Berkshires Moderne: Inside the Frelinghuysen Morris House & Studio

The Massachusetts home and studio of a nearly forgotten midcentury power couple—artists, collectors, socialites, and rebels both—stands as a reminder of modernism’s daring origins.

John Mark Hall
OF 4

The airy studio that the artist, writer, and collector George L. K. Morris built in 1931 on his family’s 46-acre estate in Lenox, Massachusetts, looked nothing like the mansion he grew up in. His family’s resplendent 1908 “Berkshire cottage,” known as Brookhurst, was typical of Belle Epoque country retreats. Morris, a native New Yorker from a storied American family—his ancestor Lewis Morris signed the Declaration of Independence—had returned from studying art in Paris with the abstract painter Fernand Léger in 1929 and been privy to work in the Le Corbusier–designed studio of Cubist Amédée Ozenfant. The City of Light set him in a new direction with his art, which became strictly abstract, and influenced his personal aesthetic when it came time to build his own studio and dream house.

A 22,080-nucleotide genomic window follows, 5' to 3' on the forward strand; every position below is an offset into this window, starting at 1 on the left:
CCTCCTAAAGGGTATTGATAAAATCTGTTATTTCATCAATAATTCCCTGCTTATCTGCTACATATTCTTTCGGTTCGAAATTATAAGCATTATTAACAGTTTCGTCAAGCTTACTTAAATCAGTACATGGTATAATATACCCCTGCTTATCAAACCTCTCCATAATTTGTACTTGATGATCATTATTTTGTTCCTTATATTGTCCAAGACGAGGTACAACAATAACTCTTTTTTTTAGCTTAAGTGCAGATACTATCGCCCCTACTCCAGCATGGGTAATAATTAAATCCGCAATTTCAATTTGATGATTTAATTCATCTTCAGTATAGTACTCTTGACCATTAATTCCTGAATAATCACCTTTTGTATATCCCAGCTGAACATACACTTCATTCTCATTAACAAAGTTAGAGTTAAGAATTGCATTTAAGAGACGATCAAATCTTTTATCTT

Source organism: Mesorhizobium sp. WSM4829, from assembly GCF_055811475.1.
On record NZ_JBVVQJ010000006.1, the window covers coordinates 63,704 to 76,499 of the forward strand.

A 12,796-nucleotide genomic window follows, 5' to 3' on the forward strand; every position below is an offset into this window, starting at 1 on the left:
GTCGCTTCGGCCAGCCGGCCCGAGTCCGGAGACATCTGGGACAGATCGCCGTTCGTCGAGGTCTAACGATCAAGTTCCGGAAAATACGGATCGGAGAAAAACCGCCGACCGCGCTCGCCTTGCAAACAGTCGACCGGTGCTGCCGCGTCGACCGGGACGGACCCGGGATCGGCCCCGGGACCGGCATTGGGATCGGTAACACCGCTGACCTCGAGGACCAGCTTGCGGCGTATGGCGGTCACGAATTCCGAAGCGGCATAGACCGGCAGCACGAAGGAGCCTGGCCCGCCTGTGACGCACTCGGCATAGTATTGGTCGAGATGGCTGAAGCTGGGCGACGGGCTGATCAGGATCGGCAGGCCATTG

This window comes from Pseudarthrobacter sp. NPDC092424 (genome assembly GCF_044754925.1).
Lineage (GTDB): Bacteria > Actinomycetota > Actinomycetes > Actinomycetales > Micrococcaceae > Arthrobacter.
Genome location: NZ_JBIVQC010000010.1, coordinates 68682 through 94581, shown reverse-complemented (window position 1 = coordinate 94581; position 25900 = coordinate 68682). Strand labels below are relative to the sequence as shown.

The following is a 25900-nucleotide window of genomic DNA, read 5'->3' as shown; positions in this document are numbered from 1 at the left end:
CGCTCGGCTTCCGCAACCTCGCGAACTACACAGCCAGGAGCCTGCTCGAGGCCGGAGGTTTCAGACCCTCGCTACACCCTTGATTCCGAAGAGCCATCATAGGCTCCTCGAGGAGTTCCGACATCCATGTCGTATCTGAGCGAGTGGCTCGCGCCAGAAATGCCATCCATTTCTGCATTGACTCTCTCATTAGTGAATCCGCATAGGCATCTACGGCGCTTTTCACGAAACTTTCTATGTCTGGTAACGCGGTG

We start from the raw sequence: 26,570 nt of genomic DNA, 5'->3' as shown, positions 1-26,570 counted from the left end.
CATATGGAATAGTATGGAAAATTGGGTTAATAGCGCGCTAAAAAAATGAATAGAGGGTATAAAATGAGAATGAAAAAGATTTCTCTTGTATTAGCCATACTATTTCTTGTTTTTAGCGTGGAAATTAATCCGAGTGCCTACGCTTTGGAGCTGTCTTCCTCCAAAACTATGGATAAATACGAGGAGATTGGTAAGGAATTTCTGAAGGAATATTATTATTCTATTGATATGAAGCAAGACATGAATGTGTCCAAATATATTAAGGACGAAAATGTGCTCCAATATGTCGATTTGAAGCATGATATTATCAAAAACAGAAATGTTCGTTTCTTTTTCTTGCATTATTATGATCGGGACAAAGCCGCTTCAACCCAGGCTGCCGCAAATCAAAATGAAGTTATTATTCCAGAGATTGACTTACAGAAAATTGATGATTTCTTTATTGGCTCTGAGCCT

In life Morris followed his own path along with his wife and kindred spirit, Suzy Frelinghuysen—the pair married in 1935—and unlike his two brothers, who went into public service, he committed himself to the arts. “George and Suzy were part of a generation that were raised with incredible privilege,” says John Stuart Gordon, an associate curator of American decorative arts at Yale, “and they used that privilege to push forward art, to practice philanthropy, and to celebrate a modern way of living.” Privileged, yes, but by no means dilettantes.